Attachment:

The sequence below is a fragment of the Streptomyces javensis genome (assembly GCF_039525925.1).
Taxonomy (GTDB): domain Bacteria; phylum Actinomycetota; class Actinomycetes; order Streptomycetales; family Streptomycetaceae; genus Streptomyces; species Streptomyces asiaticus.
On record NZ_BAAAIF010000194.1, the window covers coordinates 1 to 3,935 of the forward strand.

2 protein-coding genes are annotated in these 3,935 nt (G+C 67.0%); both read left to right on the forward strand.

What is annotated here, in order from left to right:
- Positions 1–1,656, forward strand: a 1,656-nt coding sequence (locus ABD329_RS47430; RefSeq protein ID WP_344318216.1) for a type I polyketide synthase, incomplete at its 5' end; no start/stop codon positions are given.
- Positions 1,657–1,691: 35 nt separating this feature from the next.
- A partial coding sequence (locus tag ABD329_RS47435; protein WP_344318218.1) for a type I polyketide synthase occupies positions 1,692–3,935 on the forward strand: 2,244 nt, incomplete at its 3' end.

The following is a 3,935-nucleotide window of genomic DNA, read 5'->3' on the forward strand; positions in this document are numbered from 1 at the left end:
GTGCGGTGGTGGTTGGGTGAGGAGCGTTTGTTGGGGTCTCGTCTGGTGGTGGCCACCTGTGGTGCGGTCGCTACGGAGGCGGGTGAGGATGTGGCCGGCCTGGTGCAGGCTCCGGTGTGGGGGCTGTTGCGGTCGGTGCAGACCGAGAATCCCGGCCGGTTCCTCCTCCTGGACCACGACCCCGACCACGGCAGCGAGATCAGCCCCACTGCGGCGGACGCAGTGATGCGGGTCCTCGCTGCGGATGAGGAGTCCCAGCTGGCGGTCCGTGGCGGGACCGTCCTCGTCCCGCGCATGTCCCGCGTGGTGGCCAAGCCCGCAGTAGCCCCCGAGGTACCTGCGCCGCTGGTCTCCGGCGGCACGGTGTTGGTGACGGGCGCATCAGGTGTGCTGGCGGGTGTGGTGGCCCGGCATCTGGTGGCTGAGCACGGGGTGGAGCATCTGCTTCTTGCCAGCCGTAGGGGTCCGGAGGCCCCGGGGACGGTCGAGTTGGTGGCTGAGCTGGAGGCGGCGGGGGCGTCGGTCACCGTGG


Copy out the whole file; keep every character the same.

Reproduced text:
The sequence below is a fragment of the Streptomyces javensis genome (assembly GCF_039525925.1).
Taxonomy (GTDB): domain Bacteria; phylum Actinomycetota; class Actinomycetes; order Streptomycetales; family Streptomycetaceae; genus Streptomyces; species Streptomyces asiaticus.
On record NZ_BAAAIF010000194.1, the window covers coordinates 1 to 3,935 of the forward strand.

2 protein-coding genes are annotated in these 3,935 nt (G+C 67.0%); both read left to right on the forward strand.

What is annotated here, in order from left to right:
- Positions 1–1,656, forward strand: a 1,656-nt coding sequence (locus ABD329_RS47430; RefSeq protein ID WP_344318216.1) for a type I polyketide synthase, incomplete at its 5' end; no start/stop codon positions are given.
- Positions 1,657–1,691: 35 nt separating this feature from the next.
- A partial coding sequence (locus tag ABD329_RS47435; protein WP_344318218.1) for a type I polyketide synthase occupies positions 1,692–3,935 on the forward strand: 2,244 nt, incomplete at its 3' end.

The following is a 3,935-nucleotide window of genomic DNA, read 5'->3' on the forward strand; positions in this document are numbered from 1 at the left end:
GTGCGGTGGTGGTTGGGTGAGGAGCGTTTGTTGGGGTCTCGTCTGGTGGTGGCCACCTGTGGTGCGGTCGCTACGGAGGCGGGTGAGGATGTGGCCGGCCTGGTGCAGGCTCCGGTGTGGGGGCTGTTGCGGTCGGTGCAGACCGAGAATCCCGGCCGGTTCCTCCTCCTGGACCACGACCCCGACCACGGCAGCGAGATCAGCCCCACTGCGGCGGACGCAGTGATGCGGGTCCTCGCTGCGGATGAGGAGTCCCAGCTGGCGGTCCGTGGCGGGACCGTCCTCGTCCCGCGCATGTCCCGCGTGGTGGCCAAGCCCGCAGTAGCCCCCGAGGTACCTGCGCCGCTGGTCTCCGGCGGCACGGTGTTGGTGACGGGCGCATCAGGTGTGCTGGCGGGTGTGGTGGCCCGGCATCTGGTGGCTGAGCACGGGGTGGAGCATCTGCTTCTTGCCAGCCGTAGGGGTCCGGAGGCCCCGGGGACGGTCGAGTTGGTGGCTGAGCTGGAGGCGGCGGGGGCGTCGGTCACCGTGG